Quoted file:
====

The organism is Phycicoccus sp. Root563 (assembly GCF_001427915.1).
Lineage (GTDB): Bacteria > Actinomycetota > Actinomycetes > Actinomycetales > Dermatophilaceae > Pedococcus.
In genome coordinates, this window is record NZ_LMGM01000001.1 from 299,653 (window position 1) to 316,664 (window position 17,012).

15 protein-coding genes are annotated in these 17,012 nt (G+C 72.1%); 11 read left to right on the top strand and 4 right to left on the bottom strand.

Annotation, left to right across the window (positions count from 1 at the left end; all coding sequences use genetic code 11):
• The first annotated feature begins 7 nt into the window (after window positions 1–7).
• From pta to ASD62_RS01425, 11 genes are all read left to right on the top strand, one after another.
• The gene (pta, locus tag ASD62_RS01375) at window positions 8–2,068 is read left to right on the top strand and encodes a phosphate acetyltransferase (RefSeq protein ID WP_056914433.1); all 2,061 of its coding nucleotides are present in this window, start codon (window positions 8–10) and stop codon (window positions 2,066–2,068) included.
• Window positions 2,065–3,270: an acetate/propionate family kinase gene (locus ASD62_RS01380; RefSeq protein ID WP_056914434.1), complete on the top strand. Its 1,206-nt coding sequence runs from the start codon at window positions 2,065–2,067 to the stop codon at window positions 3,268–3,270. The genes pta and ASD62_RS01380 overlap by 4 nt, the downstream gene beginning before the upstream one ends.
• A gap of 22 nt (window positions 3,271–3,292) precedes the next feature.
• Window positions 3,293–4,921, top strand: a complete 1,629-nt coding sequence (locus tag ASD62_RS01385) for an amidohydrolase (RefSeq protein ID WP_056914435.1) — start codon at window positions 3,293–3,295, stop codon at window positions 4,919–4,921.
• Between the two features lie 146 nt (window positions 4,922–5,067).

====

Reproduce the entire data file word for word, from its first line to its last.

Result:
The organism is Phycicoccus sp. Root563 (assembly GCF_001427915.1).
Lineage (GTDB): Bacteria > Actinomycetota > Actinomycetes > Actinomycetales > Dermatophilaceae > Pedococcus.
In genome coordinates, this window is record NZ_LMGM01000001.1 from 299,653 (window position 1) to 316,664 (window position 17,012).

15 protein-coding genes are annotated in these 17,012 nt (G+C 72.1%); 11 read left to right on the top strand and 4 right to left on the bottom strand.

Annotation, left to right across the window (positions count from 1 at the left end; all coding sequences use genetic code 11):
• The first annotated feature begins 7 nt into the window (after window positions 1–7).
• From pta to ASD62_RS01425, 11 genes are all read left to right on the top strand, one after another.
• The gene (pta, locus tag ASD62_RS01375) at window positions 8–2,068 is read left to right on the top strand and encodes a phosphate acetyltransferase (RefSeq protein ID WP_056914433.1); all 2,061 of its coding nucleotides are present in this window, start codon (window positions 8–10) and stop codon (window positions 2,066–2,068) included.
• Window positions 2,065–3,270: an acetate/propionate family kinase gene (locus ASD62_RS01380; RefSeq protein ID WP_056914434.1), complete on the top strand. Its 1,206-nt coding sequence runs from the start codon at window positions 2,065–2,067 to the stop codon at window positions 3,268–3,270. The genes pta and ASD62_RS01380 overlap by 4 nt, the downstream gene beginning before the upstream one ends.
• A gap of 22 nt (window positions 3,271–3,292) precedes the next feature.
• Window positions 3,293–4,921, top strand: a complete 1,629-nt coding sequence (locus tag ASD62_RS01385) for an amidohydrolase (RefSeq protein ID WP_056914435.1) — start codon at window positions 3,293–3,295, stop codon at window positions 4,919–4,921.
• Between the two features lie 146 nt (window positions 4,922–5,067).